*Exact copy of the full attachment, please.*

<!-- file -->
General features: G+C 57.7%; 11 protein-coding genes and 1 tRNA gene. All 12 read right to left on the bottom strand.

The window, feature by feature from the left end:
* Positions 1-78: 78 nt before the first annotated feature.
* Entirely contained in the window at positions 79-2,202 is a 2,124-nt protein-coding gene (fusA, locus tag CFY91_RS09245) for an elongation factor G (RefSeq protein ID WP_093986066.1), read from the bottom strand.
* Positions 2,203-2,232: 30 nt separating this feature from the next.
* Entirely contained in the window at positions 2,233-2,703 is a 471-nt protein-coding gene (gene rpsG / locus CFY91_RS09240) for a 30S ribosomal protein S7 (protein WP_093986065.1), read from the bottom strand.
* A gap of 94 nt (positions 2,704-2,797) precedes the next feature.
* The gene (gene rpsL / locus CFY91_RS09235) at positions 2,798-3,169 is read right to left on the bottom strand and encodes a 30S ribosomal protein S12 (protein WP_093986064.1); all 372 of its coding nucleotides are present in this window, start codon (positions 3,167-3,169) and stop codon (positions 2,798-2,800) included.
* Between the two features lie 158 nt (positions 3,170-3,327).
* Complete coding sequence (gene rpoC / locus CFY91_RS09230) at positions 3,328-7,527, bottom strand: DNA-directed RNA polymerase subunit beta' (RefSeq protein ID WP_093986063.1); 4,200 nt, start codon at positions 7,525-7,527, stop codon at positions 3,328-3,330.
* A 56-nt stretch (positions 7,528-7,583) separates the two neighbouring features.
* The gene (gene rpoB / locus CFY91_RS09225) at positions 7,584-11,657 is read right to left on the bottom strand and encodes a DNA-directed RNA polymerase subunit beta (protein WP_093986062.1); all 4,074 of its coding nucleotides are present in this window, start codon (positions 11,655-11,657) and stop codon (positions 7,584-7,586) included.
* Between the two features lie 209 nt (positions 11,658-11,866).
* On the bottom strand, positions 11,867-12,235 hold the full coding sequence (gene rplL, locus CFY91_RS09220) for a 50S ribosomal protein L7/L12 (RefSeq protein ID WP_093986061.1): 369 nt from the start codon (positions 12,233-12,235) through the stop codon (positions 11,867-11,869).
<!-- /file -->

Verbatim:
General features: G+C 57.7%; 11 protein-coding genes and 1 tRNA gene. All 12 read right to left on the bottom strand.

The window, feature by feature from the left end:
* Positions 1-78: 78 nt before the first annotated feature.
* Entirely contained in the window at positions 79-2,202 is a 2,124-nt protein-coding gene (fusA, locus tag CFY91_RS09245) for an elongation factor G (RefSeq protein ID WP_093986066.1), read from the bottom strand.
* Positions 2,203-2,232: 30 nt separating this feature from the next.
* Entirely contained in the window at positions 2,233-2,703 is a 471-nt protein-coding gene (gene rpsG / locus CFY91_RS09240) for a 30S ribosomal protein S7 (protein WP_093986065.1), read from the bottom strand.
* A gap of 94 nt (positions 2,704-2,797) precedes the next feature.
* The gene (gene rpsL / locus CFY91_RS09235) at positions 2,798-3,169 is read right to left on the bottom strand and encodes a 30S ribosomal protein S12 (protein WP_093986064.1); all 372 of its coding nucleotides are present in this window, start codon (positions 3,167-3,169) and stop codon (positions 2,798-2,800) included.
* Between the two features lie 158 nt (positions 3,170-3,327).
* Complete coding sequence (gene rpoC / locus CFY91_RS09230) at positions 3,328-7,527, bottom strand: DNA-directed RNA polymerase subunit beta' (RefSeq protein ID WP_093986063.1); 4,200 nt, start codon at positions 7,525-7,527, stop codon at positions 3,328-3,330.
* A 56-nt stretch (positions 7,528-7,583) separates the two neighbouring features.
* The gene (gene rpoB / locus CFY91_RS09225) at positions 7,584-11,657 is read right to left on the bottom strand and encodes a DNA-directed RNA polymerase subunit beta (protein WP_093986062.1); all 4,074 of its coding nucleotides are present in this window, start codon (positions 11,655-11,657) and stop codon (positions 7,584-7,586) included.
* Between the two features lie 209 nt (positions 11,658-11,866).
* On the bottom strand, positions 11,867-12,235 hold the full coding sequence (gene rplL, locus CFY91_RS09220) for a 50S ribosomal protein L7/L12 (RefSeq protein ID WP_093986061.1): 369 nt from the start codon (positions 12,233-12,235) through the stop codon (positions 11,867-11,869).